Once I have this post up and running, I can get back to my wip (that’s tradespeak for “work in progress”). It’s a sequel to the book I mentioned earlier, Twenty Minutes Late, which is due to come out on May 26. The sequel is scheduled for November. That means it has to reach the publisher several months beforehand, and it’s not even finished! Plus, I still have to do my taxes.
The blog is important, too, at least to me. Although I did run out of steam for a while, which accounts for that gap of many months in which nothing appeared.
Recently I’ve gotten some comments that take issue with the points I’ve tried to make. Mostly they’re from the same person, with an occasional “Right on!” from one or two others.
The writer went through a harrowing experience of workplace stalking by a man who had Asperger’s. It cost her not only her peace of mind, but her job. From the number of comments she’s left on various posts, I have the impression she’s been going through the entire blog (which is very flattering) and identified her experience with that of our Miss M. My subject, Ryo Kiyan, is therefore the villain and I am all wrong in trying to explain him.
I can think immediately of one huge difference. The writer says she lost her job because of the stalking. In Ryo’s case, he was the one who lost his job, while according to what he learned afterward, Miss M was given a promotion and a $10,000 raise. My correspondent seems to have picked the wrong employer. Why was she, the presumed victim, the one who got canned? Something’s wrong with this picture.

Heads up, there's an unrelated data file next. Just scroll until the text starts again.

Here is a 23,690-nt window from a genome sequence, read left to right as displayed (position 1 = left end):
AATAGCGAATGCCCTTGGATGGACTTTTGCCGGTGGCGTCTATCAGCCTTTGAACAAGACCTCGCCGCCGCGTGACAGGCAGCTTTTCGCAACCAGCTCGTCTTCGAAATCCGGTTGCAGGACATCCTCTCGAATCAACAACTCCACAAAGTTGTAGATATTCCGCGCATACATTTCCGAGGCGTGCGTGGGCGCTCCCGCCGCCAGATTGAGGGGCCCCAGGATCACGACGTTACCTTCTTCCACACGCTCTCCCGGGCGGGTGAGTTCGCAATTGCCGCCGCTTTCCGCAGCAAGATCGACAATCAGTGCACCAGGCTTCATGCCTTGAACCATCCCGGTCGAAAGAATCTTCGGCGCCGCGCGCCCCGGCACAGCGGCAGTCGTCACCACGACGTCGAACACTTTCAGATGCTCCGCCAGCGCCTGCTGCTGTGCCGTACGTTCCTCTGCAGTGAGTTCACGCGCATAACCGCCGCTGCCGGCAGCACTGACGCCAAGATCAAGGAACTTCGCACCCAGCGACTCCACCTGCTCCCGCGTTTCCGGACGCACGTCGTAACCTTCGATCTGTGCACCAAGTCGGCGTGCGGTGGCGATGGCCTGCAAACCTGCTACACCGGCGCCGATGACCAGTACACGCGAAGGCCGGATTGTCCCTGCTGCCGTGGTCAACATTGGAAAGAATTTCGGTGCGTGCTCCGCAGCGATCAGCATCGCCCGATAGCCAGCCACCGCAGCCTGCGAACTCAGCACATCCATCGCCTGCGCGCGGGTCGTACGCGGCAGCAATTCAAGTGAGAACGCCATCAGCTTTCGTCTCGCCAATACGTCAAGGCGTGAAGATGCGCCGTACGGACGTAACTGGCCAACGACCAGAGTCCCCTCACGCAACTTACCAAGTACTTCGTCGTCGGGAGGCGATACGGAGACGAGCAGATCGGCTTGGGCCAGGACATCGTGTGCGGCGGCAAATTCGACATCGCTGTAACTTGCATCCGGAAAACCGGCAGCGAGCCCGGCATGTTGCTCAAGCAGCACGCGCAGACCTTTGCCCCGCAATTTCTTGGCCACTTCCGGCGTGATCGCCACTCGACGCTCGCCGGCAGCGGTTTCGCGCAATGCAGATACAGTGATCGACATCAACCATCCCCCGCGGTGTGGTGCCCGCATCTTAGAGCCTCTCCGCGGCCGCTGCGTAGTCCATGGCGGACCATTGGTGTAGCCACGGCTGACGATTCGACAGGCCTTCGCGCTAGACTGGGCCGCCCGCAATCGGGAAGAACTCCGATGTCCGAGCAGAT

For those who tuned in late, here’s what happened with Ryo and Miss M. They had become friends at the office, or so he thought. She knew he was looking for an apartment so that he could move out of his mother’s mobile home, a living arrangement he had accepted when he was studying and had no income. Now he was ready to move on. Miss M offered to introduce him to her landlord, after which they had a pleasant lunch together at an old inn.
Ryo enjoyed her company and hoped the relationship could go on from there. Miss M, so it seemed, did not share his opinion. In fact, when they went to her apartment either before or after the lunch, it made her “uncomfortable” (her words) that he looked at the books in her bookcase. He sometimes did that to occupy himself when he was uncomfortable in an unfamiliar place.
Still, he had no idea of how she felt. Aspies are known to be poor at picking up social cues.
But he wanted to get to know her better and there’s where he made a huge, Aspergian mistake. Because of his mother’s inevitable presence, he thought it would be awkward to invite Miss M to his home. He suggested instead that he bring some food to Miss M’s apartment, cook it himself, and rent a movie.
Oops. My female readers are aghast at the very idea that anyone could be so forward. But Ryo had Asperger’s. He didn’t think of it as being forward. To him, it made sense. That’s how much he knew. Miss M was as aghast as my readers, a fact he realized when he saw her expression.